1. Maharashtra amends penal provisions under various labour laws: Government of Maharashtra
The Maharashtra government has implemented the Maharashtra Labour Laws (Amendment) Act, 2022 ("Maharashtra Labour Act") vide notification dated 11 April 2023. The Maharashtra Labour Act brings changes to the penalties stated in various legislations, namely: (a) Maharashtra Industrial Relations Act, 1947; (b) Maharashtra Labour Welfare Fund Act, 1953; (c) Maharashtra Mathadi, Hamal and Other Manual Workers (Regulation of Employment and Welfare) Act, 1969; (d) Maharashtra Private Security Guards (Regulation of Employment and Welfare) Act, 1981; and (e) Maharashtra Workmen's Minimum House-rent Allowance Act, 1983, replacing the previous penalties with higher penalties that range from INR 5,000 to INR 10,00,000.
2. The Madhya Pradesh Udyogon Ki Sthapna Evam Parichalan Ka Saralikaran Adhiniyam, 2023 ("MP Udyogon Adhiniyam 2023"): Governor of Madhya Pradesh
The Governor of Madhya Pradesh, on 5 April 2023, gave assent to the MP Udyogon Adhiniyam 2023 to provide for exemption from obtaining specified approvals and inspections for establishing and operating industrial units in Madhya Pradesh under 21 laws, including the Factories Act, 1948, the Contract Labour (Regulation & Abolition) Act, 1970, the Minimum Wages Act, 1948, the Payment of Wages Act, 1936, the Employees' State Insurance Act, 1948, the Payment of Bonus Act, 1965, the Payment of Gratuity Act, 1972, the Madhya Pradesh Shops and Establishments Act, 1958, the Legal Metrology Act, 2009, the Madhya Pradesh Municipal Corporation Act, 1956, the Environment (Protection) Act, 1986, etc. Various procedures and conditions have been specified in the said legislation.
3. Tamil Nadu proposes Bill to amend the Shops and Establishments Act to improve employee welfare by adopting provisions on drinking water, latrines, first-aid facilities, etc: Government of Tamil Nadu
The Tamil Nadu government vide government gazette dated 13 April 2023, proposed a Bill to an amend the Tamil Nadu Shops and Establishments Act, 1947, called the Tamil Nadu Shops and Establishments (Amendment) Act, 2023 ("Tamil Nadu S&E Bill"). The Tamil Nadu S&E Bill aims to improve the working conditions of employees in shops and establishments proposing the inclusion of new sections, such as provisions for drinking water, sufficient latrine and urinal accommodations, rest and lunch rooms, and first-aid facilities to employees working in shops and establishments in the state of Tamil Nadu.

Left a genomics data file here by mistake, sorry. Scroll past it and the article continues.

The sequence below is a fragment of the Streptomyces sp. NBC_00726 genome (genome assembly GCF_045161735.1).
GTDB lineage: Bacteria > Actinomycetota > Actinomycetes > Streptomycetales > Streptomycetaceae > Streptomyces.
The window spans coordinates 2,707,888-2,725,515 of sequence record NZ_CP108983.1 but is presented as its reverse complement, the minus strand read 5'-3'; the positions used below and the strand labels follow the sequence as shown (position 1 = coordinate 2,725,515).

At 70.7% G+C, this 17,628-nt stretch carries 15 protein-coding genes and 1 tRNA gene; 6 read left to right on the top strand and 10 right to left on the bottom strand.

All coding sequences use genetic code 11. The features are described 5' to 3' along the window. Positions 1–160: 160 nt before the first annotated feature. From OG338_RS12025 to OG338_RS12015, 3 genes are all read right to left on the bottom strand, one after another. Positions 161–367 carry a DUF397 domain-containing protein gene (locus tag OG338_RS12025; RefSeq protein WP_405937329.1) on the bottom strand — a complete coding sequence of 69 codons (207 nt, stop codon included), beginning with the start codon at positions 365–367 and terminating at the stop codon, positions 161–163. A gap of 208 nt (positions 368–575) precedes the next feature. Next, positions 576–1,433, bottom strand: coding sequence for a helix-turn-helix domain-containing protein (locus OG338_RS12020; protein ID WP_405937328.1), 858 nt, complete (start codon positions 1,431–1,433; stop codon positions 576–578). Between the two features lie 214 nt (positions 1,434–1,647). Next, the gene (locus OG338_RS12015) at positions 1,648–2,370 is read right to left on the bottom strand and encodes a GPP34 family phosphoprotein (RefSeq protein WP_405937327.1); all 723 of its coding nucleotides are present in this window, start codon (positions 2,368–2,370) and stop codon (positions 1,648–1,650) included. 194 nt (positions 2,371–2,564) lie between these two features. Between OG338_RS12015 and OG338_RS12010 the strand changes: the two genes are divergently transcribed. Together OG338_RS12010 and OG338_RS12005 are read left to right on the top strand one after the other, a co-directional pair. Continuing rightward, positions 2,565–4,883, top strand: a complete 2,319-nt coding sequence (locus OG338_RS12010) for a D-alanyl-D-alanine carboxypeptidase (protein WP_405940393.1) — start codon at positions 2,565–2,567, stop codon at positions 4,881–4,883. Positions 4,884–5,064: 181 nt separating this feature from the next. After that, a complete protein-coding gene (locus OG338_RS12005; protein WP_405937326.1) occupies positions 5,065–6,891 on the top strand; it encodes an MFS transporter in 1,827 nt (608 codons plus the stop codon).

The amendment is based on the Model Shops and Establishments (Regulation of Employment and Conditions of Service) Bill, 2016, approved by the Ministry of Labour and Employment, Government of India, and is being implemented to benefit the welfare of all employees working in shops and establishments.
II. CASE LAWS
1. Bombay High Court Upholds Industrial Tribunal's Order Directing Sandoz To Re-Employ/ Pay Security To Retrenched Workers: Bombay High Court
Case: Sandoz Private Limited v. Bhartiya Kamgar Karmachari, Writ Petition No. 10475 of 2023
The Bombay High Court upheld an interim order of the Industrial Tribunal against the Petitioner, directing it to re-employ retrenched workers or provide security over applicable wages till pendency of the industrial complaint on the grounds that the Petitioner violated Section 33(1)(a) of the Industrial Disputes Act, 1947 ("ID Act") by retrenching employees during the pendency of the complaint. Section 33(1)(a) of the ID Act states that "During the pendency of any conciliation proceeding before a conciliation officer or a Board or of any proceeding before an arbitrator or a Labour Court or Tribunal or National Tribunal in respect of an industrial dispute, no employer shall- (a) in regard to any matter connected with the dispute, alter, to the prejudice of the workmen concerned in such dispute, the conditions of service applicable to them immediately before the commencement of such proceeding."
In this case, the Petitioner employed 179 Professional Service Representatives ("PSRs") to market certain brands in India. The Respondent-Union filed a complaint alleging unfair labour practices by the Petitioner. Eventually, the Petitioner announced discontinuation of its commercial activities in India and introduced a Voluntary Retirement Scheme, and during pendency of the complaint, the Petitioner terminated the employment of its PSRs, and deposited retrenchment compensation in their respective accounts.